A priesthood holder cannot baptize himself or supply for himself any of the saving ordinances in the temple. My priesthood-holding husband receives a blessing not at his own hands, but at the hands of a worthy priesthood holder—the same way I do.
He was baptized by a worthy priesthood holder—the same way I was.
He partakes the Sacrament by someone else who blessed it and another someone else who passed it—the same way I do.
He receives His ordinances in the temple by someone else who holds authority—the same way I do.
The priesthood he holds is for the purpose of blessing others—not for blessing himself.
The way this question is posed—as though God’s love for His daughters means He should authorize them to be priesthood holders—infers one of two things. Either God doesn’t love His daughters as He loves His sons, or ordaining men–and not women–to the priesthood is based on the sexism of men, not the design of God.
So, does God love His daughters as much as His sons?
President Gordon B. Hinckley taught, “You are second to none. You are daughters of God.”
So, are the apostles and prophets sexist?
In 1935, the First Presidency stated, “The true spirit of the Church of Jesus Christ of Latter-day Saints gives to woman the highest place of honor in human life” (James R. Clark comp., Messages of the First Presidency of The Church of Jesus Christ of Latter-day Saints, Salt Lake City: Bookcraft, 1965–75, 6:5).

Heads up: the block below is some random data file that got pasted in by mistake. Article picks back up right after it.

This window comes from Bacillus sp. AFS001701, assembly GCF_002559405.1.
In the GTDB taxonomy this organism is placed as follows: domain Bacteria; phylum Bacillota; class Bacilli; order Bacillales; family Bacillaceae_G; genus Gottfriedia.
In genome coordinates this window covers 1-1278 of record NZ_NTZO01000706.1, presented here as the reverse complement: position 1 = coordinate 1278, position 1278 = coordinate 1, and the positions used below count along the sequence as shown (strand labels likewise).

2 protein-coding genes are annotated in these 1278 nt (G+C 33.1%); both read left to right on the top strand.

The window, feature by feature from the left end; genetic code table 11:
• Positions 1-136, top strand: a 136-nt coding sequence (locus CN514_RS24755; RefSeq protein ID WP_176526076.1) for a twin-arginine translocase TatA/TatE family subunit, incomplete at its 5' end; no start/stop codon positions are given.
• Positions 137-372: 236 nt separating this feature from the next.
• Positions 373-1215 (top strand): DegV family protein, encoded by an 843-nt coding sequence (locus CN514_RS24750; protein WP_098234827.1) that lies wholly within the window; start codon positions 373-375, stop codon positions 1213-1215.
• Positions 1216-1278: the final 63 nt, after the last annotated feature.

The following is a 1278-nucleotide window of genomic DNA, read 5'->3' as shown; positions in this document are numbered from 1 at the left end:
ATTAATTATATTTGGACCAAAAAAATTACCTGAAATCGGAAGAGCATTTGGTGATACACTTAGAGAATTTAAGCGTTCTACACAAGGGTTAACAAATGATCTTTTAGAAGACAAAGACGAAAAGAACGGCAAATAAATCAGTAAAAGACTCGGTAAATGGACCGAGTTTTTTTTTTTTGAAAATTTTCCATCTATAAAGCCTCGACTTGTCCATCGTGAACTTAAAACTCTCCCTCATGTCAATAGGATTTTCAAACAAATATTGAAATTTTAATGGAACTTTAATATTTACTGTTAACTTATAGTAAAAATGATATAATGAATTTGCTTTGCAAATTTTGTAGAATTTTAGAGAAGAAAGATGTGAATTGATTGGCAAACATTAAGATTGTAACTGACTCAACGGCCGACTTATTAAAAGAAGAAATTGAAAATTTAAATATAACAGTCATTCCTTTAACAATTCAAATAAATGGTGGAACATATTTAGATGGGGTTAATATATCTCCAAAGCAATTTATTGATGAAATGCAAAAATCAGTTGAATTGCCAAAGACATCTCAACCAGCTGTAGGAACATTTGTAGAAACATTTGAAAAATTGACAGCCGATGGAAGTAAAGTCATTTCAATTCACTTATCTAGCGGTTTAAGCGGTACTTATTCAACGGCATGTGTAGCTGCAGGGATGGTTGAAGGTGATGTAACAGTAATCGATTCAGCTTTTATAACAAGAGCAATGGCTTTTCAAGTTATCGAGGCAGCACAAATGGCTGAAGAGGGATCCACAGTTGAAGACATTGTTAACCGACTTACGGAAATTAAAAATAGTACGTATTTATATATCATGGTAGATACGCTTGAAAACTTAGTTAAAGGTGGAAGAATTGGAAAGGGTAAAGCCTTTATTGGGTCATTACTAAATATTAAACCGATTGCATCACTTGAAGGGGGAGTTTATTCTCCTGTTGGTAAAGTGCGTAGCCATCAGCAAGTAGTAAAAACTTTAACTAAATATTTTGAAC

The highest place of honor in human life.
No word from prophet or apostle has ever contradicted this statement.
President Boyd K. Packer didn’t see the bestowal of a priesthood office as being a limitation on women, but rather as an expression of the greater role that women hold as primary nurturers and caretakers in the home.
“The limitation of priesthood responsibilities to men is a tribute to the incomparable place of women in the plan of salvation. The prophet who said that ‘no success [in any field of endeavor] can compensate for failure in the home’ (David O. McKay) did not exempt callings in the Church.”
No priesthood calling is more important than the work that goes on within the walls of our own homes.